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Abstract #3163

Investigating the contribution of interhemispheric disconnection to disability and fatigue in Progressive Multiple Sclerosis.

Maria Petracca1, Matteo Battocchio 2, Simona Schiavi2,3, Mohamed Mounir El Mendili1, Lazar Fleysher1, Alessandro Daducci2, and Matilde Inglese1,3

1Icahn School of Medicine at Mount Sinai, New York, NY, United States, 2University of Verona, Verona, Italy, 3University of Genoa/IRCCS AOU San Martino-IST, Genova, Italy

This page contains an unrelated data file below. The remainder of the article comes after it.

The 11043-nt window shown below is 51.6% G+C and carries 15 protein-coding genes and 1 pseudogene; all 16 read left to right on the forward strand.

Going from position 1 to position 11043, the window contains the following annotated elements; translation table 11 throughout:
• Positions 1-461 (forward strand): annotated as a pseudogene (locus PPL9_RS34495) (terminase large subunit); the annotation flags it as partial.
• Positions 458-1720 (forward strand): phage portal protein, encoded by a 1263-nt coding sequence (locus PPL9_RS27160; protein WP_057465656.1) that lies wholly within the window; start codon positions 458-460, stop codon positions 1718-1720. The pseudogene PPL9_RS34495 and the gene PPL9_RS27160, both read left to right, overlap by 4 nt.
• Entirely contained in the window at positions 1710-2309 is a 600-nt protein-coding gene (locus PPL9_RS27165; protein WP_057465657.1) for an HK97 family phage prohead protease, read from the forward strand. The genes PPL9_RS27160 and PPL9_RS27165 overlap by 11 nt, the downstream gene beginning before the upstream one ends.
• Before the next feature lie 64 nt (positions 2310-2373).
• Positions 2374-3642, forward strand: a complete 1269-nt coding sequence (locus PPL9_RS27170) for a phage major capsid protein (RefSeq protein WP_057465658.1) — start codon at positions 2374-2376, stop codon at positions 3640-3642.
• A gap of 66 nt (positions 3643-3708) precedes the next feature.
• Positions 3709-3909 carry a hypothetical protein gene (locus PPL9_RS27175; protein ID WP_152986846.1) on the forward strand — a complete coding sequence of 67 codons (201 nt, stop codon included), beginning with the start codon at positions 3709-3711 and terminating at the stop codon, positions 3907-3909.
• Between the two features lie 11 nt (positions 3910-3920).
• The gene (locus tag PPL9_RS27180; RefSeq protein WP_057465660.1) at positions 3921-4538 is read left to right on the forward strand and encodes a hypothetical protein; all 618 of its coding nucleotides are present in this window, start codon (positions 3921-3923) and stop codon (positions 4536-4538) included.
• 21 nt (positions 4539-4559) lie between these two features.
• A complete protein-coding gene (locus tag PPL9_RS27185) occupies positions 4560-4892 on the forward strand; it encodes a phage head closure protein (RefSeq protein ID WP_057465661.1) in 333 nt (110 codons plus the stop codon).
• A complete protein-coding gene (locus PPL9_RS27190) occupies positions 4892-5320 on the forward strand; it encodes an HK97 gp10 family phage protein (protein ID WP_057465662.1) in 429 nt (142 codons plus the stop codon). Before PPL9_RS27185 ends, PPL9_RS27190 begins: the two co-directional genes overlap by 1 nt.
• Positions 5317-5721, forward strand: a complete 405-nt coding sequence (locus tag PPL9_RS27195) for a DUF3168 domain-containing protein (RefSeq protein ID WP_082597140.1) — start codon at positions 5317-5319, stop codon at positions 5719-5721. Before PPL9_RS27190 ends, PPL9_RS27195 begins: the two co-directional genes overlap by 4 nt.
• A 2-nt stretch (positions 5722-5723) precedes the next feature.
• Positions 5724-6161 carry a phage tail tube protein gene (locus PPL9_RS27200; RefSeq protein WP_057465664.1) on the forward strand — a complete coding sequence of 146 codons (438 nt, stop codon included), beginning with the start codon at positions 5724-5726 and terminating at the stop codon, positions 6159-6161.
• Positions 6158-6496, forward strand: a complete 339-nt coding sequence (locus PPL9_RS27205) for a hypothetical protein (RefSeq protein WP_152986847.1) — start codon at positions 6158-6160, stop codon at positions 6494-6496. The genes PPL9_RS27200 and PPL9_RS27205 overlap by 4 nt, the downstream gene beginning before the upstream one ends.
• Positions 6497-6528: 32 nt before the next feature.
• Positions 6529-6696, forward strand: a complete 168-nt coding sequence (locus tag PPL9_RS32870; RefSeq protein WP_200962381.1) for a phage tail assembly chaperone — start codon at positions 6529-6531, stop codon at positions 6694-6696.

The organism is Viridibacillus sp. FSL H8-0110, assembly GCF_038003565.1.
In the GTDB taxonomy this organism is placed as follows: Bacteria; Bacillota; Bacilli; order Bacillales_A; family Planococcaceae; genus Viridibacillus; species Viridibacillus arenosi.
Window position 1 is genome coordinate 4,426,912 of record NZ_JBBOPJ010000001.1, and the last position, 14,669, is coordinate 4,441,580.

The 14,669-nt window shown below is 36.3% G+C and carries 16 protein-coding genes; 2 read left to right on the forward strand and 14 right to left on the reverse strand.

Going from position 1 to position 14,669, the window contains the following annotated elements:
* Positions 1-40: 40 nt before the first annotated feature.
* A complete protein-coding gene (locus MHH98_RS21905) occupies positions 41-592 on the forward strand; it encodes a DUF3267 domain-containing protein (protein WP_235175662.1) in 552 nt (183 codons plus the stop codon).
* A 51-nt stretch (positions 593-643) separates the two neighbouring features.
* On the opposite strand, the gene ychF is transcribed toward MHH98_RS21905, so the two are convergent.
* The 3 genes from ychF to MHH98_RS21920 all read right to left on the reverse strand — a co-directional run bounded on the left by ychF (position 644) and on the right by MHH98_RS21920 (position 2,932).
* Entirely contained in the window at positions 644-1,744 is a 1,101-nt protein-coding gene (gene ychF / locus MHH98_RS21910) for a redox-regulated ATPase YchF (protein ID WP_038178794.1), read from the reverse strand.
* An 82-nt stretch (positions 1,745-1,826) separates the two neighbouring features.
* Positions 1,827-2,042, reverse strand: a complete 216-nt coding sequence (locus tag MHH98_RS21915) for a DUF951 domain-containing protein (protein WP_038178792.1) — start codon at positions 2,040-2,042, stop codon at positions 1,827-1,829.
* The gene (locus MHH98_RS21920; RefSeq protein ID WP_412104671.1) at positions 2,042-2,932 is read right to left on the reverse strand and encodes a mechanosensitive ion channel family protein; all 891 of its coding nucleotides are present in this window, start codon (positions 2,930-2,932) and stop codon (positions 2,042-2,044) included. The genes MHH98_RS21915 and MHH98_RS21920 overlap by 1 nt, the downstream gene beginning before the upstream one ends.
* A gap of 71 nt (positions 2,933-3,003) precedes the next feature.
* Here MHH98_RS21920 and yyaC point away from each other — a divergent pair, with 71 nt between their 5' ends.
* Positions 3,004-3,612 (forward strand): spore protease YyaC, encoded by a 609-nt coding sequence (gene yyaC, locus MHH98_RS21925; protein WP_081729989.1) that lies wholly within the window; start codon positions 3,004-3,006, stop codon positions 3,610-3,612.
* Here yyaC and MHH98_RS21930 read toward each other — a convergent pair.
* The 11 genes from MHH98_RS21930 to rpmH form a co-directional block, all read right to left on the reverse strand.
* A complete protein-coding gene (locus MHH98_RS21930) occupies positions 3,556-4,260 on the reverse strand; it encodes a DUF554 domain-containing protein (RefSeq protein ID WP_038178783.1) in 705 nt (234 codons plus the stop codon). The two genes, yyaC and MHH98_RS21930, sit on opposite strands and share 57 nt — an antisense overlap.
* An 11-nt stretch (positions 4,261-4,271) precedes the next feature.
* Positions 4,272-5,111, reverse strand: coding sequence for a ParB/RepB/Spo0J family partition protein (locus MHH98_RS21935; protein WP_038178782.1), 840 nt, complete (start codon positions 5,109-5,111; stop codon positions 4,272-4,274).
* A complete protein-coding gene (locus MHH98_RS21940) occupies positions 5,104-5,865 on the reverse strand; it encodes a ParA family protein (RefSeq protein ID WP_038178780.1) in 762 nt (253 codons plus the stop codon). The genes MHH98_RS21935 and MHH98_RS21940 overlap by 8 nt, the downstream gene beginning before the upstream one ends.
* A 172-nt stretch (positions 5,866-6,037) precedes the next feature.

We explored the presence and clinical impact of interhemispheric disconnection in progressive multiple sclerosis (PMS) through a tractography-based approach, quantifying the number of streamlines passing through callosal subregions. In PMS, we identified a reduced number of streamlines in the splenium and the anterior portion of the corpus callosum (CC) body. Patients with primary and secondary progressive phenotype presented different patterns of CC involvement. The reduced number of streamlines in central and anterior CC was related to motor disability and fatigue, while loss of the integrity in the posterior portion of CC was the main feature of cognitively impaired patients.

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